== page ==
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AS/COA Online | LatAm in Focus: Alejandro Hope on Drug Policy and Mexico's Marijuana Laws

“This region has been at the forefront of the reform process.” That’s what Alejandro Hope had to say about shifts toward more progressive drug policies in the Americas in recent years. Hope, a drug policy analyst and security editor at the Mexico City-based news site El Daily Post, spoke with AS/COA Online’s Carin Zissis about what the region’s policy changes mean on a global scale as the UN prepares to host a special summit, known as UNGASS 2016, on the worldwide drug problem from April 19 to 21.

The General Assembly last held a special session in 2009 and another one wasn’t slated until 2019. But, in 2012, the presidents of Colombia, Guatemala, and Mexico, tired of drug war violence, called to hold the summit sooner. But just because some countries are looking for a new path doesn’t mean UNGASS 2016 will produce major results: even if Latin American countries want more open policies, other parts of the world—such as Asia and Russia—take a more conservative stance.

Still, changes taking place on a national level have an impact on global policy. Hope notes that marijuana legalization by particular U.S. states weakens the ability to enforce drug control treaties, leaving “a gaping hole in the system.”

Shifting U.S. marijuana policy also has a direct effect on Mexico, where the illicit marijuana export market is showing signs it’s contracting as eradication and seizures decline. There’s a political effect as well: it’s harder for Mexico to maintain marijuana prohibition when the United States doesn’t, explains Hope. A Mexican Supreme Court decision in November, while limited in scope, opened the door to more progressive policies. “Marijuana legalization used to be a fringe concern,” he says. “It’s now part of the mainstream conversation.”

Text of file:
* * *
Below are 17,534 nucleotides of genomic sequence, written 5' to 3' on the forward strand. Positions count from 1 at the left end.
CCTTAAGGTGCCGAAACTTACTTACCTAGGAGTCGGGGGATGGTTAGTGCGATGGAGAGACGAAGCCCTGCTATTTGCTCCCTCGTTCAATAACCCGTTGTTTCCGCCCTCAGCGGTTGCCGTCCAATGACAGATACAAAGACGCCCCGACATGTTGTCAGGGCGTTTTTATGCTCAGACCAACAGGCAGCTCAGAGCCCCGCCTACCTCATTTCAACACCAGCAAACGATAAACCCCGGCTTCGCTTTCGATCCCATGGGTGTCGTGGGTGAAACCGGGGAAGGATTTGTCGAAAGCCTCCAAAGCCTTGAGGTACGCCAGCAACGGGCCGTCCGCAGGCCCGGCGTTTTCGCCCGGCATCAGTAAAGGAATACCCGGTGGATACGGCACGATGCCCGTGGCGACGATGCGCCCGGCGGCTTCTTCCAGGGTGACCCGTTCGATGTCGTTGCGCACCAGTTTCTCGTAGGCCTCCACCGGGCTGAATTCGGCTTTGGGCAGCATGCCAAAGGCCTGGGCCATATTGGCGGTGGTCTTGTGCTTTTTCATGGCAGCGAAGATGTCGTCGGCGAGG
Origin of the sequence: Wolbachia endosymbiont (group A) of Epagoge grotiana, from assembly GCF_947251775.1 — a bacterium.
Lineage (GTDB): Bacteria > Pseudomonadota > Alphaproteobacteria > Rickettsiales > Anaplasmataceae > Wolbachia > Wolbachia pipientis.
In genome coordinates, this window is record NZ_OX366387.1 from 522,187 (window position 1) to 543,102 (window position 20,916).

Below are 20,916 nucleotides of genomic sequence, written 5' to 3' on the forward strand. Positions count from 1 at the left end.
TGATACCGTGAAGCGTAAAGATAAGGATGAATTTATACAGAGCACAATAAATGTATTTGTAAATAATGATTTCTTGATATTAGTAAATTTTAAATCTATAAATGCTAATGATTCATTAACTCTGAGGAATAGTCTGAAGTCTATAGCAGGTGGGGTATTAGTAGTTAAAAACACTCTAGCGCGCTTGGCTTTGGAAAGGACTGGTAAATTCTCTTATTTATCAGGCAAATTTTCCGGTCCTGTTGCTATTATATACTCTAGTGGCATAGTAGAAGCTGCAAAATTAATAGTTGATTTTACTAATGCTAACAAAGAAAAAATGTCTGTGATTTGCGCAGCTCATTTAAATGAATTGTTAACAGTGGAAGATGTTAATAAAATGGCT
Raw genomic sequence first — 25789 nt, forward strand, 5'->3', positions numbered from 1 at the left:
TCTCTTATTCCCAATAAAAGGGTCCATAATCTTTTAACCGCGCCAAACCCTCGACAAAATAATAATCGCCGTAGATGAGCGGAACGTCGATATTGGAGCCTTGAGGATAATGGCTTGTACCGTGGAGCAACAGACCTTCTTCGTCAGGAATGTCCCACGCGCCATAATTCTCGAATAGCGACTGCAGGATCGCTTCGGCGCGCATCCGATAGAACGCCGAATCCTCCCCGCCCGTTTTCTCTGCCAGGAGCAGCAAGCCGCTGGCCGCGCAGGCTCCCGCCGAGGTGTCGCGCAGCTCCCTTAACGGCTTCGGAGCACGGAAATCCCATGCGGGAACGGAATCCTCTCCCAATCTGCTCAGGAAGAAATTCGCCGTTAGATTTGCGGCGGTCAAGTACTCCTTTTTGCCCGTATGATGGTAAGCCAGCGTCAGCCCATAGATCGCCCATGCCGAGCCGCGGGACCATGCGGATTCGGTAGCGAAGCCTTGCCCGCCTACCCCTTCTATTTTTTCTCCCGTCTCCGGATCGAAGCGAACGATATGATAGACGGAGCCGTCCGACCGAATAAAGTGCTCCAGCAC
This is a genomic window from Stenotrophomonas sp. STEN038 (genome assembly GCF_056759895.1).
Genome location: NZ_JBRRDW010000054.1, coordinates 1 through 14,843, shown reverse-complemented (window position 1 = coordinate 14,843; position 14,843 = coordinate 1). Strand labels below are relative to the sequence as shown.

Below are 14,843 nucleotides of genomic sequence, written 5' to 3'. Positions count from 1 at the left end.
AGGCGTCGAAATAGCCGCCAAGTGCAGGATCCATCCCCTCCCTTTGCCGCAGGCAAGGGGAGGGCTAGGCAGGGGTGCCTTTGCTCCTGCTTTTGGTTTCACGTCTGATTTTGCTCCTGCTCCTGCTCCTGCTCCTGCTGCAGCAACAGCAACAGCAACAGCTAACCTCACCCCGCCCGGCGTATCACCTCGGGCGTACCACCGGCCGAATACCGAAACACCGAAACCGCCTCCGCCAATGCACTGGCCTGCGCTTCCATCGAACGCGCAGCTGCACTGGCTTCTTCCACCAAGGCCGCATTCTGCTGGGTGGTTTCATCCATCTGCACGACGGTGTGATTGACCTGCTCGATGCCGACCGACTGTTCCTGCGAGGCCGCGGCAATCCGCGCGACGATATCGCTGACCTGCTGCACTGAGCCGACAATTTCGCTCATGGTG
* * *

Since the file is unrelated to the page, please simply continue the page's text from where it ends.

And Hope predicts court decisions will keep chipping away at prohibition as cases arise, saying: “I would argue that a large portion of the legislation that underpins marijuana prohibition in Mexico will be declared unconstitutional.”

What does this mean for Mexico’s next presidential election and security policy overall? Listen to find out.

AS/COA Online | The Pope's Mexico Agenda

The Popemobiles are getting blessed and the pilgrims are making their journeys in preparation for Pope Francis’ touchdown in Mexico City on Friday. But his first papal visit to the world’s second-largest Catholic population will take him well beyond the capital; in November, the pontiff said he wanted to make stops where his predecessors John Paul II and Benedict XVI hadn’t. Indeed, his February 12–17 tour takes him to cities reeling from violence, poverty, or both.

The Pope, who will hit states on Mexico’s northern and southern borders, is expected to call for a humane attitude toward immigration at a time when the Obama administration is launchingdeportation raids and some U.S. presidential candidates are pitching what many consider draconian immigration policies. 

The Mexican government may want to steel itself, too. “The Mexico of violence, the Mexico of corruption, the Mexico of drug trafficking, the Mexico of cartels, is not the Mexico that [the Virgin Mary] wants,” said Pope Francis in a Notimex interview ahead of the trip. “Of course, I won’t do anything to cover that up.”